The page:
Keeping up with your health is everything, so why do so many patients have trouble doing this? Well it’s not just apathy or simple inconveniences. There are many reasons that can prevent a patient from either Seeking care when they need it Keeping up with their prescribed care Following through on annual check-ups What are […]October 22, 2018
Telemedicine offers a host of benefits to healthcare providers and their patients alike. Providers are able to treat patients quickly and efficiently; they often achieve better health outcomes, and can offer exceptional care to individuals they might not otherwise be able to reach. Likewise, patients no longer have to miss work or endure the cost to travel, are more likely to keep follow-up appointments, and can generally better manage chronic conditions. The adoption of videoconferencing technologies seems like a win-win, and the next logical step to take in growing your medical practice, but there’s one lingering concern: ensuring HIPAA compliance.
Fortunately, it’s as easy as choosing a HIPAA-compliant videoconferencing platform (Like that offered by SecureVideo).
The right telemedicine platform can afford practitioners the unique ability to diagnose and treat remote patients without sacrificing the security of their personal health information — or, not to mention, the practitioner’s compliance with the Health Insurance Portability and Accountability Act (HIPAA). That said, it’s important to understand that not all videoconferencing solutions are created equal. It’s important to do the research, to talk with the providers under consideration, and to select one that meets all the right benchmarks.
The solution must be encrypted.
What does that mean, an encrypted solution? In a word: protection. The process of encryption scrambles the video packets of data as they travel across the Web, so that data cannot be intercepted and understood until it reaches the video software on the recipient’s device and is then decrypted.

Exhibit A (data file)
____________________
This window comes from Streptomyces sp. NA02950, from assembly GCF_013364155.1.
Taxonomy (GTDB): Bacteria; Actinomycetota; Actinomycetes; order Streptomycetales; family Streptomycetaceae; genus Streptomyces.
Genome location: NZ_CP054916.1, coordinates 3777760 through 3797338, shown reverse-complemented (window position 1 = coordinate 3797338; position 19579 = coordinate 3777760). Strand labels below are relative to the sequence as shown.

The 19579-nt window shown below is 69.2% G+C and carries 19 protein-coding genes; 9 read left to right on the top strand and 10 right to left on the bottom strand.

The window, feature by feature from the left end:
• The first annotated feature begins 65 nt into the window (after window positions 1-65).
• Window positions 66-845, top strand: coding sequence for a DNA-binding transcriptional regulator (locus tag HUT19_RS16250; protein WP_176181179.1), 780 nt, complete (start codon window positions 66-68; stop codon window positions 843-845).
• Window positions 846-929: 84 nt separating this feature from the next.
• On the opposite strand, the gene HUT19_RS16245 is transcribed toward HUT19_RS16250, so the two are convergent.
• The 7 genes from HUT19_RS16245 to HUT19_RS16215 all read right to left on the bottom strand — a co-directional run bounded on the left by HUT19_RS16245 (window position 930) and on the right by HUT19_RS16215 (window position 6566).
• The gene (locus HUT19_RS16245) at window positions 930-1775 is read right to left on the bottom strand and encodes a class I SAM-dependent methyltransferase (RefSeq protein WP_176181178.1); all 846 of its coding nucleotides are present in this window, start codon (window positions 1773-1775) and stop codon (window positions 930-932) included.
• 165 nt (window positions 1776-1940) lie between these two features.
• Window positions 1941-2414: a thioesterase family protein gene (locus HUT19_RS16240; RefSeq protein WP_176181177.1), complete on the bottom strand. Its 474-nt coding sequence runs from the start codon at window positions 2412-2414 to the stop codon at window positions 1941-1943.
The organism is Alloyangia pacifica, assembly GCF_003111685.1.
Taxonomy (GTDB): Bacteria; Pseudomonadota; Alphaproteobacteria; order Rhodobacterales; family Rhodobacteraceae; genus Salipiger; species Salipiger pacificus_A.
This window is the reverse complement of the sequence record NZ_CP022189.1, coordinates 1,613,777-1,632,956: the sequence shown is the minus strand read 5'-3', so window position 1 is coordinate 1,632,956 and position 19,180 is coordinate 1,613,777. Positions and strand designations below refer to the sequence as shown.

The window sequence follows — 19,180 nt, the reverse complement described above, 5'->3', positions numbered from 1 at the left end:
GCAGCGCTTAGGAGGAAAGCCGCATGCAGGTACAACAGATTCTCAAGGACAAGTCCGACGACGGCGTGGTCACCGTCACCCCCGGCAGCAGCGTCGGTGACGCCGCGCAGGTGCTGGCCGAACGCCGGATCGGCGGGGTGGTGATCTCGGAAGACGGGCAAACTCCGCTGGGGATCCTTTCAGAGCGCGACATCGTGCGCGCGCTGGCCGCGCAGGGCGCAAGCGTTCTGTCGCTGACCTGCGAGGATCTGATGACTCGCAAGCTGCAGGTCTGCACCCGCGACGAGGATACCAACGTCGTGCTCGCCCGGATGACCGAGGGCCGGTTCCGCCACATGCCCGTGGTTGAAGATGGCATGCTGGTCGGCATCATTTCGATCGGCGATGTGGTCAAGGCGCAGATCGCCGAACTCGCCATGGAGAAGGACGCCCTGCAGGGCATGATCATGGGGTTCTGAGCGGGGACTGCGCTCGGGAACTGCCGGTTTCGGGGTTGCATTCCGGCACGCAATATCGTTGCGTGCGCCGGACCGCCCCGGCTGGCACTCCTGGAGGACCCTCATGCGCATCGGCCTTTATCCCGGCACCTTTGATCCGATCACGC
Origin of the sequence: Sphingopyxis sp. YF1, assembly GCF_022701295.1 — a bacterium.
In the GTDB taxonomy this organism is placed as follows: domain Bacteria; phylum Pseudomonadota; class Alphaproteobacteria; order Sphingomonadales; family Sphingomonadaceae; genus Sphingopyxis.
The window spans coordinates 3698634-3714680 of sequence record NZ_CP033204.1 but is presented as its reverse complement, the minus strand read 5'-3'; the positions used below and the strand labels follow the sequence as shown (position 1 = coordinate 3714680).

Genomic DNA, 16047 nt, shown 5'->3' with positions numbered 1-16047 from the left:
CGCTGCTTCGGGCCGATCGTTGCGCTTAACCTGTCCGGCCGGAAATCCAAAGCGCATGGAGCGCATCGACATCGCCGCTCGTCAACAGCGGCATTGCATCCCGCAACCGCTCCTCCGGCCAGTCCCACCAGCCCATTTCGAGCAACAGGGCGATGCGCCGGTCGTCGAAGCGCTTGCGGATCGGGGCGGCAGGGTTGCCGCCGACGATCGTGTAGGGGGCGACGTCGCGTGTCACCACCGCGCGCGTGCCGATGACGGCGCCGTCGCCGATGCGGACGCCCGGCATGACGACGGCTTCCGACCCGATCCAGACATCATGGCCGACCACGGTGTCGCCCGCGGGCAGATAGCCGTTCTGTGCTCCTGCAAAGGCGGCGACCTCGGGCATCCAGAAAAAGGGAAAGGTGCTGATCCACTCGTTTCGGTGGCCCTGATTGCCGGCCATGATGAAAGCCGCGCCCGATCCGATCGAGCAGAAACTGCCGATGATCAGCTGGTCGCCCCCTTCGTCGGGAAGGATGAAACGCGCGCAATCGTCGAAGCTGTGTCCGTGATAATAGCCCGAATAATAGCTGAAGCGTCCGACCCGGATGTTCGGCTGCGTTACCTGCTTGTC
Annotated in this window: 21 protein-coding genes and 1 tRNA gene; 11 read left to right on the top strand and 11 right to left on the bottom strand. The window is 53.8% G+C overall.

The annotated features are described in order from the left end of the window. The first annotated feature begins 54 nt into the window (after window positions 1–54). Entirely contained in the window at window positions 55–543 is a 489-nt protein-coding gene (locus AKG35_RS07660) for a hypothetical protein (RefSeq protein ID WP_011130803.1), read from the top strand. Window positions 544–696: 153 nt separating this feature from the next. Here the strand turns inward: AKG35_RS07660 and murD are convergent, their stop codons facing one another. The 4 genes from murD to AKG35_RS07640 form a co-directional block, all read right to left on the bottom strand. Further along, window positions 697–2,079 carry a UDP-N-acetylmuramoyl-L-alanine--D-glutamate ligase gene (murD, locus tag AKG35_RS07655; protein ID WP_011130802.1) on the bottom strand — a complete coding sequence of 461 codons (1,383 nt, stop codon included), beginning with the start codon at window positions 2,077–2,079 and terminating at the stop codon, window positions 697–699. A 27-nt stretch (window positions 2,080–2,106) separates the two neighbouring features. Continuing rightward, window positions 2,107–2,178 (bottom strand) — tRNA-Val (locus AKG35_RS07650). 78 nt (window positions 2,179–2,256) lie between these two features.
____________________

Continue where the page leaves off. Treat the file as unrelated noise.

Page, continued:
Why is that so important, encryption? A patient sitting in an exam room with his doctor feels secure knowing he and his health information are… secure. An encrypted videoconferencing solution promises patients the same level of protection when receiving medical care remotely.
The videoconferencing solution should leverage peer-to-peer networking.
What does that even mean? The videoconferencing solution you choose for use in your medical practice should leverage a certain type of Internet connection known as a peer-to-peer network. Networks, and connections of this type are the most secure method of transmission since they do not need to run through a server, at which point data streams are most vulnerable to attack.
Again, it’s all about protecting the patient and his health.
It is vitally important that session recording be done in a secure, and HIPAA-compliant manner.
The recording of videoconference sessions creates significant security risks, but also creates a vital history of care. SecureVideo ensures the utmost levels of HIPAA compliance in the storage of session data on the cloud — for the healthcare provider’s benefit as well as the patient’s. (It should be noted: Session data should never, ever be stored within the local files on one’s computer.)
A Business Associate Agreement should be offered.
Under the guidelines set out by HIPAA for these purposes, the solutions provider (known as the business associate, defined as any entity that will perform activities on behalf of) and the provider must enter into a contract to ensure that all protected health information is safeguarded by all parties. Request, read, and understand the agreement offered, and don’t consider a provider who will not offer one.
Leaps in technology can be intimidating, and maybe even more so when there are privacy and security related laws to consider. But the good news is this: You don’t have to look any farther, because there’s one solution that has it all.
Contact SecureVideo today to discuss your HIPAA-compliant videoconferencing needs, and what we can do to propel your practice into the future of telemedicine